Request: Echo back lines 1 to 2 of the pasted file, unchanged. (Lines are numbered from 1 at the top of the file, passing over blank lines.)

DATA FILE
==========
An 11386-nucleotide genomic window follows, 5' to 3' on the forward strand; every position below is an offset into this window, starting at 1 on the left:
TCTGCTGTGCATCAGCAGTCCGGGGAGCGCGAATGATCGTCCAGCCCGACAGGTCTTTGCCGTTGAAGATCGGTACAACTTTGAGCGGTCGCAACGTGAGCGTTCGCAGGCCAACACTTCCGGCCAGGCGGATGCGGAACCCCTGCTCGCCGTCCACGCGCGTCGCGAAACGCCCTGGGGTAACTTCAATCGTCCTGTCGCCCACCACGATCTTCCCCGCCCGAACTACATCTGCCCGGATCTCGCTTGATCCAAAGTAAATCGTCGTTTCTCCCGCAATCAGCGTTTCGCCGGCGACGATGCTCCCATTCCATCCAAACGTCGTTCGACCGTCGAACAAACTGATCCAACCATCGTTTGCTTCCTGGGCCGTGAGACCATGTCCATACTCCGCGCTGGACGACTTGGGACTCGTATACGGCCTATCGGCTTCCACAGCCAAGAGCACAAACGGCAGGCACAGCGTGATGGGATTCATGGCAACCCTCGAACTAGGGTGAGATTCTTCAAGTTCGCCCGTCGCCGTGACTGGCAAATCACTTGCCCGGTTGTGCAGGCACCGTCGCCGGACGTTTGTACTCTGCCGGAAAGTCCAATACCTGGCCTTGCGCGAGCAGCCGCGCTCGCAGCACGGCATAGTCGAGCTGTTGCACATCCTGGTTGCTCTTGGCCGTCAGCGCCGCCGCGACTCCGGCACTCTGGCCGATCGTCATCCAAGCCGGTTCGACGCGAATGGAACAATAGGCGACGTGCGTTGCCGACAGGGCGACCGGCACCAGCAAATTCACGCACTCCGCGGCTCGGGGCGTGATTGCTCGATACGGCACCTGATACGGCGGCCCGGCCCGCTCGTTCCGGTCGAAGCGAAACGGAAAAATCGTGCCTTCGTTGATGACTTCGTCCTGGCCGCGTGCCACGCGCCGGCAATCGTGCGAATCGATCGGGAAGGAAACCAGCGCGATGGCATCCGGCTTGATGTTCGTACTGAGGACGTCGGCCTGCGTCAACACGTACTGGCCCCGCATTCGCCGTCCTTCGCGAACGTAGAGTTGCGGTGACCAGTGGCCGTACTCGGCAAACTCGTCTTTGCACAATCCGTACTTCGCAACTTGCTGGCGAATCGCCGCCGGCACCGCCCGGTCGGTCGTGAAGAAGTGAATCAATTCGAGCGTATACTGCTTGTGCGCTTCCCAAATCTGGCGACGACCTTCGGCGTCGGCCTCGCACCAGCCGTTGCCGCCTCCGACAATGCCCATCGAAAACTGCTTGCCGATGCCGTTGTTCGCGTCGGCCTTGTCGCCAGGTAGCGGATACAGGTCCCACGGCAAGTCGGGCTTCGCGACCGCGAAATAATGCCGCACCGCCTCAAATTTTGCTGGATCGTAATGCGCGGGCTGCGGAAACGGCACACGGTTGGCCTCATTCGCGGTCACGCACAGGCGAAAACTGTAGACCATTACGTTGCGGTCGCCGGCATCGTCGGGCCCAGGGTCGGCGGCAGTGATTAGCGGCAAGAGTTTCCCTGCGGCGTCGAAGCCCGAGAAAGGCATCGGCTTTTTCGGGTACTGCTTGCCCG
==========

An 11386-nucleotide genomic window follows, 5' to 3' on the forward strand; every position below is an offset into this window, starting at 1 on the left:
TCTGCTGTGCATCAGCAGTCCGGGGAGCGCGAATGATCGTCCAGCCCGACAGGTCTTTGCCGTTGAAGATCGGTACAACTTTGAGCGGTCGCAACGTGAGCGTTCGCAGGCCAACACTTCCGGCCAGGCGGATGCGGAACCCCTGCTCGCCGTCCACGCGCGTCGCGAAACGCCCTGGGGTAACTTCAATCGTCCTGTCGCCCACCACGATCTTCCCCGCCCGAACTACATCTGCCCGGATCTCGCTTGATCCAAAGTAAATCGTCGTTTCTCCCGCAATCAGCGTTTCGCCGGCGACGATGCTCCCATTCCATCCAAACGTCGTTCGACCGTCGAACAAACTGATCCAACCATCGTTTGCTTCCTGGGCCGTGAGACCATGTCCATACTCCGCGCTGGACGACTTGGGACTCGTATACGGCCTATCGGCTTCCACAGCCAAGAGCACAAACGGCAGGCACAGCGTGATGGGATTCATGGCAACCCTCGAACTAGGGTGAGATTCTTCAAGTTCGCCCGTCGCCGTGACTGGCAAATCACTTGCCCGGTTGTGCAGGCACCGTCGCCGGACGTTTGTACTCTGCCGGAAAGTCCAATACCTGGCCTTGCGCGAGCAGCCGCGCTCGCAGCACGGCATAGTCGAGCTGTTGCACATCCTGGTTGCTCTTGGCCGTCAGCGCCGCCGCGACTCCGGCACTCTGGCCGATCGTCATCCAAGCCGGTTCGACGCGAATGGAACAATAGGCGACGTGCGTTGCCGACAGGGCGACCGGCACCAGCAAATTCACGCACTCCGCGGCTCGGGGCGTGATTGCTCGATACGGCACCTGATACGGCGGCCCGGCCCGCTCGTTCCGGTCGAAGCGAAACGGAAAAATCGTGCCTTCGTTGATGACTTCGTCCTGGCCGCGTGCCACGCGCCGGCAATCGTGCGAATCGATCGGGAAGGAAACCAGCGCGATGGCATCCGGCTTGATGTTCGTACTGAGGACGTCGGCCTGCGTCAACACGTACTGGCCCCGCATTCGCCGTCCTTCGCGAACGTAGAGTTGCGGTGACCAGTGGCCGTACTCGGCAAACTCGTCTTTGCACAATCCGTACTTCGCAACTTGCTGGCGAATCGCCGCCGGCACCGCCCGGTCGGTCGTGAAGAAGTGAATCAATTCGAGCGTATACTGCTTGTGCGCTTCCCAAATCTGGCGACGACCTTCGGCGTCGGCCTCGCACCAGCCGTTGCCGCCTCCGACAATGCCCATCGAAAACTGCTTGCCGATGCCGTTGTTCGCGTCGGCCTTGTCGCCAGGTAGCGGATACAGGTCCCACGGCAAGTCGGGCTTCGCGACCGCGAAATAATGCCGCACCGCCTCAAATTTTGCTGGATCGTAATGCGCGGGCTGCGGAAACGGCACACGGTTGGCCTCATTCGCGGTCACGCACAGGCGAAAACTGTAGACCATTACGTTGCGGTCGCCGGCATCGTCGGGCCCAGGGTCGGCGGCAGTGATTAGCGGCAAGAGTTTCCCTGCGGCGTCGAAGCCCGAGAAAGGCATCGGCTTTTTCGGGTACTGCTTGCCCG